Capturing the Beauty of Butterflies

Monarch butterfly on flower

Citizen scientists play an important role in environmental conservation. Citizen science is the practice of public participation and collaboration in scientific research to increase scientific knowledge. Through citizen science, people share and contribute environmental monitoring data. In 2019, we launched CVC’s Butterfly Blitz to create an inventory of butterflies in the Credit River Watershed.

This year, we’ve seen almost 2,100 observations of 63 species. That’s the most yet! Over 200 citizen scientists have captured the beauty of butterflies.

In August, we encouraged Credit River Watershed residents to submit their own photos of butterflies for a chance to win a prize. Their submissions did not disappoint! Explore interesting butterfly facts with some of the photo entries:

Black swallowtail

Black swallowtail butterfly resting on a person's hand
Black swallowtail – Photo by Patrick Carvalho

Black swallowtails are so photogenic with their contrasting yellow and black colouring. They take part in an activity called “puddling”. Male black swallowtails are drawn to puddles on bare ground, dirt roads and beaches to have a drink.

Eastern comma

Eastern comma butterfly with swings open on the ground
Eastern comma – Photo by Jean Denison

You can identify eastern commas by the white markings on the undersides of their wings which are shaped like a comma. There are several other local butterfly species named after punctuation including the question mark butterfly.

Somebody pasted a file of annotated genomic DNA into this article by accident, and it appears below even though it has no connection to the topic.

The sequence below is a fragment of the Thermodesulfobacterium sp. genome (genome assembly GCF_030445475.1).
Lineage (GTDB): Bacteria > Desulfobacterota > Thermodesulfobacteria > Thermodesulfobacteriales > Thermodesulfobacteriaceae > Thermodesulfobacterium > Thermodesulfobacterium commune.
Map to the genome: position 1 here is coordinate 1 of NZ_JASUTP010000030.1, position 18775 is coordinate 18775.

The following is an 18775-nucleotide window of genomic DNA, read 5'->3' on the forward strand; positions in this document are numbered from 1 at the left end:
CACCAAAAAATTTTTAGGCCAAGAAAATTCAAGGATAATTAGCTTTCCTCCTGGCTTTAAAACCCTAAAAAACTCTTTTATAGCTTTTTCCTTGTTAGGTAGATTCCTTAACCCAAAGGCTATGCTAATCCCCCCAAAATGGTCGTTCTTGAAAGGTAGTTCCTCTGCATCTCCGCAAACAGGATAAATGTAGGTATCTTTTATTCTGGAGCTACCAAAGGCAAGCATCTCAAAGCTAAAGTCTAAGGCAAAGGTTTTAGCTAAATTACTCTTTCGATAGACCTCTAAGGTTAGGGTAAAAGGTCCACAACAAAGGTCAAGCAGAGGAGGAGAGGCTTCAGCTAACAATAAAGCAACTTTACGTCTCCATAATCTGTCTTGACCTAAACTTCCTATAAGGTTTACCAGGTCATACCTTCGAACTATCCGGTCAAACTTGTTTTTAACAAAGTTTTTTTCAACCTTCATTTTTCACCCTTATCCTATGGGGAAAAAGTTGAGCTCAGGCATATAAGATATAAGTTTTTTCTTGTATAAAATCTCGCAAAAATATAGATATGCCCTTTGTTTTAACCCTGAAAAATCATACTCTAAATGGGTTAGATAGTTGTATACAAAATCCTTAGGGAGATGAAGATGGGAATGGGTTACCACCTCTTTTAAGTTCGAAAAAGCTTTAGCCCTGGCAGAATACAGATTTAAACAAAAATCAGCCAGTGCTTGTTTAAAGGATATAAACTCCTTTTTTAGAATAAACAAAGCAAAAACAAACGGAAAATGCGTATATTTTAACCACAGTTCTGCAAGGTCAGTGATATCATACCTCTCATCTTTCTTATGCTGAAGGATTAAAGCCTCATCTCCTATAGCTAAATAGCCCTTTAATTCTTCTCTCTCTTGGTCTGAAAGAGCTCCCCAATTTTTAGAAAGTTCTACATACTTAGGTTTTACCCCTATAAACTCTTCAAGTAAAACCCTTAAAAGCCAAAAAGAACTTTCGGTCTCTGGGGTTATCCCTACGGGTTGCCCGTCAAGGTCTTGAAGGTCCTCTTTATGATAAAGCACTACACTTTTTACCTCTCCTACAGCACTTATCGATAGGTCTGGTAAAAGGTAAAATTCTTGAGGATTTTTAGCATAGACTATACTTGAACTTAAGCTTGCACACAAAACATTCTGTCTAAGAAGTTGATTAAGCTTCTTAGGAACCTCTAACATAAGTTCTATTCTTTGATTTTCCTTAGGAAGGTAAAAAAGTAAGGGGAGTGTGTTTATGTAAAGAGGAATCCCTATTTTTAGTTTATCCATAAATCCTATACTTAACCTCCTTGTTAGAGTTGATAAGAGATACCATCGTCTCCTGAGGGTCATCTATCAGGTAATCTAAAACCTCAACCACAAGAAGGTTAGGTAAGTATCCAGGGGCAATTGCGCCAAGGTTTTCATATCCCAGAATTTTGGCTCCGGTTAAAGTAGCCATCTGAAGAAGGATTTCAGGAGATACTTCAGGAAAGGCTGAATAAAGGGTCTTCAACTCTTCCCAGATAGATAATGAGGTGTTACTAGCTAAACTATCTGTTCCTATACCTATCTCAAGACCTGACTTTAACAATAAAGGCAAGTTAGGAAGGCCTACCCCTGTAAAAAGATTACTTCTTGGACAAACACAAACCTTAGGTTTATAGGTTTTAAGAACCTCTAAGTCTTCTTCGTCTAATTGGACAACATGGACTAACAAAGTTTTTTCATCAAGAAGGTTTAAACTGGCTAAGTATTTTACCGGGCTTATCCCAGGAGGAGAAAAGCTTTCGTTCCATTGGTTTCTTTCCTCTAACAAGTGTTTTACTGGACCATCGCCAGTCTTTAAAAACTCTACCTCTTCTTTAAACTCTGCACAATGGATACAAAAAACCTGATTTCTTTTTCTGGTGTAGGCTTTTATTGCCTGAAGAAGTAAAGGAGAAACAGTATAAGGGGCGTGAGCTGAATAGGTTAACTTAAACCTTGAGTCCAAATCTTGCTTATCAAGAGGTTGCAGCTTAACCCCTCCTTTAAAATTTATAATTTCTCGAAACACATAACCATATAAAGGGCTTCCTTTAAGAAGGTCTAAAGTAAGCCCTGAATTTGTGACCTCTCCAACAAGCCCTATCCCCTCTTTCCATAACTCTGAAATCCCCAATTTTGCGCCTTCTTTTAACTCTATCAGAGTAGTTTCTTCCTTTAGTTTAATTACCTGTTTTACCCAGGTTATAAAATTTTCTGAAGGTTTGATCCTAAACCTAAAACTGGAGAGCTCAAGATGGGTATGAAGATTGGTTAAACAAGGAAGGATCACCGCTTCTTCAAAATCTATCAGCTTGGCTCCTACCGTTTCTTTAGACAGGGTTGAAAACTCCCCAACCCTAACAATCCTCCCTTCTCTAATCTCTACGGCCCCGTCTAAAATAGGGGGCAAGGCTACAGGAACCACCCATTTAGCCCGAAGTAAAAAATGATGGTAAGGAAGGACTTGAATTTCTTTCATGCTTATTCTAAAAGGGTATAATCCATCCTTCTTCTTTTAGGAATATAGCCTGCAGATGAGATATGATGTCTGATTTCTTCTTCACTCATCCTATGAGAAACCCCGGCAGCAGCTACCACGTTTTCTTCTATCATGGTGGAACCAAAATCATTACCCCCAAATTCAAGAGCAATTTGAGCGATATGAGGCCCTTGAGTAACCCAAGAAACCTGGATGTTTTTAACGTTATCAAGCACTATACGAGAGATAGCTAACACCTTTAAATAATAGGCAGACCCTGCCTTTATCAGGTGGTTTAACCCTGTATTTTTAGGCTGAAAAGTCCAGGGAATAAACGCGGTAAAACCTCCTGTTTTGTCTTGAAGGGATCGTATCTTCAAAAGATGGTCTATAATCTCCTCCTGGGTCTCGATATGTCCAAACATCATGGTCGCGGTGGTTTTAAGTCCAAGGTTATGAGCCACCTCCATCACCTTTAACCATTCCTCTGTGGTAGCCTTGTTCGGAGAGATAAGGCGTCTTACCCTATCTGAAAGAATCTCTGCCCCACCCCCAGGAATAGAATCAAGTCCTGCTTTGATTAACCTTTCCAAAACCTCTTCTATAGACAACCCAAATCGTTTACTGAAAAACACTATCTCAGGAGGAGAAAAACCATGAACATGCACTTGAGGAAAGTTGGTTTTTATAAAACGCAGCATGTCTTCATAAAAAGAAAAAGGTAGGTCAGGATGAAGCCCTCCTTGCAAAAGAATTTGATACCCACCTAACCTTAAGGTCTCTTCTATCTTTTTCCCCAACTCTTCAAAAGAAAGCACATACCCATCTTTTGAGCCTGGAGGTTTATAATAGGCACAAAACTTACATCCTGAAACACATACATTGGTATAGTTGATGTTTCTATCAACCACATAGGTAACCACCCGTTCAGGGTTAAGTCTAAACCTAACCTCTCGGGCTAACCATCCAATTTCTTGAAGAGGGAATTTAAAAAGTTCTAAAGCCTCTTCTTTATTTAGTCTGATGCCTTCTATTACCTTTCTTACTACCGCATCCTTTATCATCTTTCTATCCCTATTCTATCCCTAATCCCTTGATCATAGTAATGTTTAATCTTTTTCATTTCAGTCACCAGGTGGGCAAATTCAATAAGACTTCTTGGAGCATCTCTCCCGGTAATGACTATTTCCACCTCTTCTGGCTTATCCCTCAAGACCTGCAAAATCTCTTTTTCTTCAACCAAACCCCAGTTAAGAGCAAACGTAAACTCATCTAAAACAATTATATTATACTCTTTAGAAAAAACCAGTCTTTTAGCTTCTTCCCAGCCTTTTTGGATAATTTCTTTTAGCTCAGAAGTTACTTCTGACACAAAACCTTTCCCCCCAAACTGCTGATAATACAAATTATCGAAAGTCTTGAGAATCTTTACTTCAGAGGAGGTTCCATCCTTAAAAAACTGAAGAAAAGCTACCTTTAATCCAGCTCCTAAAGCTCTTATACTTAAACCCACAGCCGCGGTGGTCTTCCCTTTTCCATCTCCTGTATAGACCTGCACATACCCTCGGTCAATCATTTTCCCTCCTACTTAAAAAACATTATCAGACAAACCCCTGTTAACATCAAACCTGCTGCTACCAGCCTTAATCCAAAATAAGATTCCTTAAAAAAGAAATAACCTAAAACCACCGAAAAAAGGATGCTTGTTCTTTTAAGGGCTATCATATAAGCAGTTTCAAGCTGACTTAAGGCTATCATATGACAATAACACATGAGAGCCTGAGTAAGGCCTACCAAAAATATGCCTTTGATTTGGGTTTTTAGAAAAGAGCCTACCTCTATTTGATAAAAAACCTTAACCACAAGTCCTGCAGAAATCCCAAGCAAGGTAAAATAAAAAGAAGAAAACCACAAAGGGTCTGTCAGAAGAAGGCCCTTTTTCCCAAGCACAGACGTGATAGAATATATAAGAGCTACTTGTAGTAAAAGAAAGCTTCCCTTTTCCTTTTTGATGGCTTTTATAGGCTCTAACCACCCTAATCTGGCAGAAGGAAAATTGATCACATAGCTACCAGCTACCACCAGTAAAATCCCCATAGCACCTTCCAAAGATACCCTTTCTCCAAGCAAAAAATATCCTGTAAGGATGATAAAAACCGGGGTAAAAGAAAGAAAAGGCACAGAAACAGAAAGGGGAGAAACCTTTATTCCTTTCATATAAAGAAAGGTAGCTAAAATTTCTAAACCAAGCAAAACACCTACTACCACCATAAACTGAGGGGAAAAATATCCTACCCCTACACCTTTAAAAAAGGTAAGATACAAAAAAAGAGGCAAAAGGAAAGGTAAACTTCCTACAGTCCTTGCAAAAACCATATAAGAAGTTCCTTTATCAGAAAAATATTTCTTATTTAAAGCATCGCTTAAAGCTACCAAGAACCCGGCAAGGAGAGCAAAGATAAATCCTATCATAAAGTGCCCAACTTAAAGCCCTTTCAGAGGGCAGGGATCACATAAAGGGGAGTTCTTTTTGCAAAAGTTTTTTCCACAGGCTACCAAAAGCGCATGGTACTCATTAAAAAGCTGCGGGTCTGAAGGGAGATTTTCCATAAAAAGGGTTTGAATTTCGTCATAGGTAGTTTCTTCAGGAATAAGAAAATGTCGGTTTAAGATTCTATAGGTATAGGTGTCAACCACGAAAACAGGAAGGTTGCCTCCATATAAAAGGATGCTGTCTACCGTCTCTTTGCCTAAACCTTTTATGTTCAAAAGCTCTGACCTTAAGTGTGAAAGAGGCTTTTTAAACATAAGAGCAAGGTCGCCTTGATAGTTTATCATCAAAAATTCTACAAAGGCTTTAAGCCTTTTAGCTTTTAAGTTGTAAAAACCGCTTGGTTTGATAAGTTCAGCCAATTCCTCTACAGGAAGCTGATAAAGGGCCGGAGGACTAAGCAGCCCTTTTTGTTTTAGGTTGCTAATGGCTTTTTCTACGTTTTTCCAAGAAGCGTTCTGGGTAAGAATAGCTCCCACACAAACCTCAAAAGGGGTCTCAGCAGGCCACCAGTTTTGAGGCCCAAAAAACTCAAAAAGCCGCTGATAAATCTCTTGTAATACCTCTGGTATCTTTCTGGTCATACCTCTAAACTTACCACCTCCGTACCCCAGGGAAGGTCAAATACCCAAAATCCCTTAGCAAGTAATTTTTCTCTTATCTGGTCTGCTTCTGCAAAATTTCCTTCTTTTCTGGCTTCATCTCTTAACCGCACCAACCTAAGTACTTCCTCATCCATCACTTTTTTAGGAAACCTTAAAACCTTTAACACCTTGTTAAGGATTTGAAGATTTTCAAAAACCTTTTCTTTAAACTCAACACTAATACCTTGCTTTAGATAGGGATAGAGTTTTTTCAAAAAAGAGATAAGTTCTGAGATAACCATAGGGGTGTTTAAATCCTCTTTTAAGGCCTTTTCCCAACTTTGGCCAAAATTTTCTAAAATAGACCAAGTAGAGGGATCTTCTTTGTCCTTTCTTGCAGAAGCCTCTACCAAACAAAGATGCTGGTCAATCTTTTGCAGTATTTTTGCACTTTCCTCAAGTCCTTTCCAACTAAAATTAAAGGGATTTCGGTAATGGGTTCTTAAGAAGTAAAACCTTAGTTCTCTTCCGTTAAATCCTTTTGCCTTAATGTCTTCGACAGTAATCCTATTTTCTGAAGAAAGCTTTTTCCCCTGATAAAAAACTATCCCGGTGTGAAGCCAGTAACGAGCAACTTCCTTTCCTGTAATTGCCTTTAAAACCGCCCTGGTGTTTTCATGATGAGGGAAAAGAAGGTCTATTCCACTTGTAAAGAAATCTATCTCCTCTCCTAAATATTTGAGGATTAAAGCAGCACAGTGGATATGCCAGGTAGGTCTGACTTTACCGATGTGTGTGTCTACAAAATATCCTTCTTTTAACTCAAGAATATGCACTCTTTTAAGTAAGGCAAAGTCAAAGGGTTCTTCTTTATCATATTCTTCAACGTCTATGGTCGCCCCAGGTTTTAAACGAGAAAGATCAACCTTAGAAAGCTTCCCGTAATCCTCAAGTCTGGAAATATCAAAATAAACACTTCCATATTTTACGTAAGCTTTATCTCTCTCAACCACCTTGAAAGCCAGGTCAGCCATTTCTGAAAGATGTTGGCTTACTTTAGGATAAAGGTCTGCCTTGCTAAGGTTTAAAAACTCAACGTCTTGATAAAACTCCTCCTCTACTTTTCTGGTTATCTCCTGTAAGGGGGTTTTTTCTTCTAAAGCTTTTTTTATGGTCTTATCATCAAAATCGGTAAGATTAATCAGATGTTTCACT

Monarch butterfly flying towards a cone flower
Monarch – Photo by Fabiana Delgato

Monarch butterflies are always a delight to see and are one of the most recognizable butterfly species. Monarchs have the longest and largest insect migration in North America, traveling up to 8,000 kilometres per year!

Morning cloak

Mourning cloak butterfly on milkweed plant
Mourning cloak – Photo by Jean Denison

Mourning cloaks live for 10 -12 months making them one of the longest-lived butterfly species in Canada. They spend the winter tucked into cracks in tree bark and emerge on warm spring days in March.

Tiger swallowtail

Tiger swallowtail butterfly on milkweed
Tiger swallowtail – Photo by Jean Denison

Tiger swallowtail caterpillars are brown and white and are said to resemble bird poop. As they grow, they become green with two eyespots that make them look a bit like a snake. Both colour patterns are thought to deter predators – in very different ways.

Northern pearly eye

Northern pearly eye butterfly
Northern pearly eye – Photo by Jon Rudd

Northern pearly eye butterflies are named after the big circle in the centre of their wing that resembles an open eye.

Explore the Butterfly Blitz project on iNaturalist to see more amazing photos of butterflies submitted to the project. Learn more about the Butterfly Blitz.

By Kimberley Laird, Associate, Marketing and Communications

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